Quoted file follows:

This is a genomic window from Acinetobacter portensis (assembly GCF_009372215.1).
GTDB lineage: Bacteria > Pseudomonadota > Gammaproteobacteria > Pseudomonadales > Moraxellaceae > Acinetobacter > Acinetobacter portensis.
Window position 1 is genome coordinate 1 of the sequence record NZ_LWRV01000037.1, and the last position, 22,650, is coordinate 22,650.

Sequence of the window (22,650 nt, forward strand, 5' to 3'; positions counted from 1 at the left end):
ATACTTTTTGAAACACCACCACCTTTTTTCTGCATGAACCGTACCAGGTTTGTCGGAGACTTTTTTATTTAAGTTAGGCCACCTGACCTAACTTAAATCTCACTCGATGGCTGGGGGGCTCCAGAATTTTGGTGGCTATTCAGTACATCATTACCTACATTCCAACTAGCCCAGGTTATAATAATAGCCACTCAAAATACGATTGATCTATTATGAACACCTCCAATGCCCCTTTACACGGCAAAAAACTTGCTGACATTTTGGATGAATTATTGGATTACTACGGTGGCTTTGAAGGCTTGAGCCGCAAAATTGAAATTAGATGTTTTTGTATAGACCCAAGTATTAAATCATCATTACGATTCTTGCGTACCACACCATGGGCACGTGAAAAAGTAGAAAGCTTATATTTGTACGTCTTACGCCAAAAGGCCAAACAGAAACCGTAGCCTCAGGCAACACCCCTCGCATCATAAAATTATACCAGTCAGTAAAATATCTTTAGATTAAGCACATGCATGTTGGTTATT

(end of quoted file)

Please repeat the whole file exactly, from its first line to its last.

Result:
This is a genomic window from Acinetobacter portensis (assembly GCF_009372215.1).
GTDB lineage: Bacteria > Pseudomonadota > Gammaproteobacteria > Pseudomonadales > Moraxellaceae > Acinetobacter > Acinetobacter portensis.
Window position 1 is genome coordinate 1 of the sequence record NZ_LWRV01000037.1, and the last position, 22,650, is coordinate 22,650.

Sequence of the window (22,650 nt, forward strand, 5' to 3'; positions counted from 1 at the left end):
ATACTTTTTGAAACACCACCACCTTTTTTCTGCATGAACCGTACCAGGTTTGTCGGAGACTTTTTTATTTAAGTTAGGCCACCTGACCTAACTTAAATCTCACTCGATGGCTGGGGGGCTCCAGAATTTTGGTGGCTATTCAGTACATCATTACCTACATTCCAACTAGCCCAGGTTATAATAATAGCCACTCAAAATACGATTGATCTATTATGAACACCTCCAATGCCCCTTTACACGGCAAAAAACTTGCTGACATTTTGGATGAATTATTGGATTACTACGGTGGCTTTGAAGGCTTGAGCCGCAAAATTGAAATTAGATGTTTTTGTATAGACCCAAGTATTAAATCATCATTACGATTCTTGCGTACCACACCATGGGCACGTGAAAAAGTAGAAAGCTTATATTTGTACGTCTTACGCCAAAAGGCCAAACAGAAACCGTAGCCTCAGGCAACACCCCTCGCATCATAAAATTATACCAGTCAGTAAAATATCTTTAGATTAAGCACATGCATGTTGGTTATT